Swarms continue to decline in Horn of Africa
As a result of poor rains in Kenya and Ethiopia, the swarms currently present in both countries are remaining immature and continue to decline due to ongoing control operations. Without rainfall, the swarms will not mature and breed, thus severely limiting the scale and extent of any breeding this spring. The current situation is likely to continue for the remainder of this month as no significant rains are predicted to fall in northern Kenya, Ethiopia or Somalia.
For this reason, there is cautious optimism that the current upsurge is winding down in the Horn of Africa, especially if poor rains limit breeding this spring in northern Kenya and southern Ethiopia, followed by equally poor rains during the summer in northeast Ethiopia. Nevertheless, it is essential to increase surveys and sustain current control operations in the affected countries as well as maintain a close watch for any unusual developments.
In Kenya, a few small immature swarms continue to be seen mainly in the Rift Valley of Nakuru county west of Mt. Kenya. There were also occasional swarm reports south of Nairobi in Kajiado county near the Tanzania border and further north in Samburu county. Control operations are in progress, but some could not be treated as they are near communities.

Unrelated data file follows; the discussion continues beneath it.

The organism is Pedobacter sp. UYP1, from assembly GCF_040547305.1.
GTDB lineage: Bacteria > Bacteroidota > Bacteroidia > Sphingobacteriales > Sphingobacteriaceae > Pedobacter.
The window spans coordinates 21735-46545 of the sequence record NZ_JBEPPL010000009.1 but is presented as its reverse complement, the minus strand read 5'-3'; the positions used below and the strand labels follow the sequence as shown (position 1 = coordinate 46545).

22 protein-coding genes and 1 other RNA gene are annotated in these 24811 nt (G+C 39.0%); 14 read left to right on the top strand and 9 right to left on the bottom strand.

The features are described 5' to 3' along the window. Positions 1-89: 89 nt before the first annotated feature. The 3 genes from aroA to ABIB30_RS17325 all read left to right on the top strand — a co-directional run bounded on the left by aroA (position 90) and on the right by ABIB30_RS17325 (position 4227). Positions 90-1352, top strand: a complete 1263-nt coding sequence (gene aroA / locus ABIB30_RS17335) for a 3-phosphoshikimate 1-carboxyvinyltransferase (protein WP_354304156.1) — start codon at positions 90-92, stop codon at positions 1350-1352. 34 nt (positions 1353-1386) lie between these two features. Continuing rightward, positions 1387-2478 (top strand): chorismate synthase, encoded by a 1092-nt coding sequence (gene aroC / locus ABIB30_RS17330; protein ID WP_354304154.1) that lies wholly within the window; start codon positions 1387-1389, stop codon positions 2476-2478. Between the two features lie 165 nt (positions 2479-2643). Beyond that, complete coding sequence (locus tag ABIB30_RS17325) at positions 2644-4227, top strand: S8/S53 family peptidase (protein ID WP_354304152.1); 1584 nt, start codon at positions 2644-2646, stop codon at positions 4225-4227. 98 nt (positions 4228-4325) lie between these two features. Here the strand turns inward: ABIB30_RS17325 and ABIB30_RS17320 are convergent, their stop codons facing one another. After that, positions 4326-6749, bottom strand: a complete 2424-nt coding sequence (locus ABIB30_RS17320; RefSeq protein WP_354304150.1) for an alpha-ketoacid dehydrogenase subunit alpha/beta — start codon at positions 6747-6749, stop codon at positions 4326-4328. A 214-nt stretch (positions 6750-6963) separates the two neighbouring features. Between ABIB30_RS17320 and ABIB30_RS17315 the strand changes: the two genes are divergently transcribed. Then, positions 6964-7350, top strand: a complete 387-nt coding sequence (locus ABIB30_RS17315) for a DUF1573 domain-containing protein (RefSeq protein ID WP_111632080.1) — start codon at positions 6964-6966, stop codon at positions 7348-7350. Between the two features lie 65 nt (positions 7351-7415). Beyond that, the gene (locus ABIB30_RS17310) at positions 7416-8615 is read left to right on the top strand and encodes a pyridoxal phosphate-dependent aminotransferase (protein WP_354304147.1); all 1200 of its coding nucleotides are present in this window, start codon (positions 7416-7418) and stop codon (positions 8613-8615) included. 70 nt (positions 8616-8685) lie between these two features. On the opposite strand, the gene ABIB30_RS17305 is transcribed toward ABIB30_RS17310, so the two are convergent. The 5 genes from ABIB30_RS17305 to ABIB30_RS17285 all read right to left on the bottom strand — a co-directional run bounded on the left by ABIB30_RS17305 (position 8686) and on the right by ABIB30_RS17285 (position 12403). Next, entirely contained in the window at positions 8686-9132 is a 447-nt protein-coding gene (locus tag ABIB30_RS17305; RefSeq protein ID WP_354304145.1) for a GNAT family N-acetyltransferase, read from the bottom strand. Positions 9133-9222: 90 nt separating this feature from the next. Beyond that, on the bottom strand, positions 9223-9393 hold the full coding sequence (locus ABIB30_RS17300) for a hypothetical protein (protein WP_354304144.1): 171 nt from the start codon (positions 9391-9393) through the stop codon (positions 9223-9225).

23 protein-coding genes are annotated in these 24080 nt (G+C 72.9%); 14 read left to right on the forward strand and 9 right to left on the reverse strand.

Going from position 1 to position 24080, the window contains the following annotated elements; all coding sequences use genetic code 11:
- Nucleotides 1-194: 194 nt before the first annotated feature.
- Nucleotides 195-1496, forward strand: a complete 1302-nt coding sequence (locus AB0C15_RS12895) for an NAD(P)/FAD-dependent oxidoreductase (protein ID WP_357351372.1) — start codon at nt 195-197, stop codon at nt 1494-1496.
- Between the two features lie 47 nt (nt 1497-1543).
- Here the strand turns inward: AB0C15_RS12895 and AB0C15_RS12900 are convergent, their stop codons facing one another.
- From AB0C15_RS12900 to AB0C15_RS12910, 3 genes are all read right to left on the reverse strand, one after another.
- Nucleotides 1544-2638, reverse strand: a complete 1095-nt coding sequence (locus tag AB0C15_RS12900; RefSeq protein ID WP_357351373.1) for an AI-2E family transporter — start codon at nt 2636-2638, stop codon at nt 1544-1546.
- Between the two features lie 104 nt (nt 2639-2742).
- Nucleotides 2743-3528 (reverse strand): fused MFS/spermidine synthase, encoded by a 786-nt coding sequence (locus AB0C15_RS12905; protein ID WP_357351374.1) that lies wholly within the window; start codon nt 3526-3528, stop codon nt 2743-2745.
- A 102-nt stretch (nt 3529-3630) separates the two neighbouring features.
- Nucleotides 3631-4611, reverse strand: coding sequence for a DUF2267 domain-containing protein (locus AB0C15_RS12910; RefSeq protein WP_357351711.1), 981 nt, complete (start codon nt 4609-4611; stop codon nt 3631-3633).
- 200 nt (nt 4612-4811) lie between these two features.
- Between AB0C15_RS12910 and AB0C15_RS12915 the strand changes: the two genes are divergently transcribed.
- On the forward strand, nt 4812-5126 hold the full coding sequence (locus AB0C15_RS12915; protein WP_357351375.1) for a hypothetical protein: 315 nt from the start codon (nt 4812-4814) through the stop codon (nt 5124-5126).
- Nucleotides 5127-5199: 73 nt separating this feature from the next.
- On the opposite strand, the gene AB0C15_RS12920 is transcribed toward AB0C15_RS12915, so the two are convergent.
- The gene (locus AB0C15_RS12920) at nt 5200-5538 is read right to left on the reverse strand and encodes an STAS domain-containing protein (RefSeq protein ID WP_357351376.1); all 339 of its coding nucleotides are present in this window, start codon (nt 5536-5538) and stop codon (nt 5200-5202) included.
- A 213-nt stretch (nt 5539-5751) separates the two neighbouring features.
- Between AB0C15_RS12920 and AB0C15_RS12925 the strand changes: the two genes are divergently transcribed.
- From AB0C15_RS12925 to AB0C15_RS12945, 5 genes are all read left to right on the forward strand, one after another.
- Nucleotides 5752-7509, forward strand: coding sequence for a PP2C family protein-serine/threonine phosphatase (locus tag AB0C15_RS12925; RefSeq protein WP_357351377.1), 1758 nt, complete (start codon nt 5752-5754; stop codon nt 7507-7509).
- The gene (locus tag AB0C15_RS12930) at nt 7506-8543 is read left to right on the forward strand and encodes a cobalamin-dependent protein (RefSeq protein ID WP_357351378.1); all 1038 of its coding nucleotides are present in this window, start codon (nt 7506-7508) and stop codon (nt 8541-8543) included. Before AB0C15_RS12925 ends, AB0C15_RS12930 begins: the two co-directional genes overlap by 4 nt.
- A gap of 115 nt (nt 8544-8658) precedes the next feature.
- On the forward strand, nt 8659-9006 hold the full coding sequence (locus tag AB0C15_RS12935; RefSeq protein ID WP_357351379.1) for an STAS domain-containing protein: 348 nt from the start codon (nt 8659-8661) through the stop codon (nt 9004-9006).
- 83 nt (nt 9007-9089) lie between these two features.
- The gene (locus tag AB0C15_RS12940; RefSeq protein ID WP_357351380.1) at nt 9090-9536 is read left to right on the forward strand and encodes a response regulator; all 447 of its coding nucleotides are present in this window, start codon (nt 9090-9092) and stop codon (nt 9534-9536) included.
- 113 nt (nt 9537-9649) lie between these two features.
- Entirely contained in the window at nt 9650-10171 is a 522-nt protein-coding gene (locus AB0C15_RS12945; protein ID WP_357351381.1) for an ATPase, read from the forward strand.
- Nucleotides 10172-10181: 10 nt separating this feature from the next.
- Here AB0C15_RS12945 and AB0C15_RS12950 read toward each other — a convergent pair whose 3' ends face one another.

In Ethiopia, control operations continue against a few small immature swarms in the highlands east of the Rift Valley, mainly in Arsi district of Oromia region and, to a lesser extent, further north in East Harerghe district. The situation has calmed down in southern Oromia and SNNP.
In Somalia, control operations are continuing in the northeast (Puntland) against some immature swarms on the plateau northwest of Iskushuban. A few hopper bands persist and at least one swarm was reported to be maturing in the same area. In the northwest (Somaliland), scattered immature adults are present on the plateau between Hargeisa and Burao. Most of the swarms are expected to remain on the northern plateau and perhaps drift west towards Jijiga and Dire Dawa in eastern Ethiopia.
In northern Tanzania, small-scale hatching occurred northwest of Arusha from remnants of mature swarms that laid eggs at the beginning of this month. Ground teams are treating a few small early instar hopper bands that have formed.
In Saudi Arabia, locust infestations declined on the northern Red Sea coast. However, control operations are in progress in the interior against numerous early instar hopper bands from hatching in the spring breeding areas near Gassim.
Elsewhere, the situation remains calm. In Sudan, limited control operations are in progress against early instar hopper bands on the Red Sea coast north of Tokar Delta. Scattered adults are present in a few other places on the coast between Suakin and Karora. In Yemen, a few adults are present on the southern coastal plains.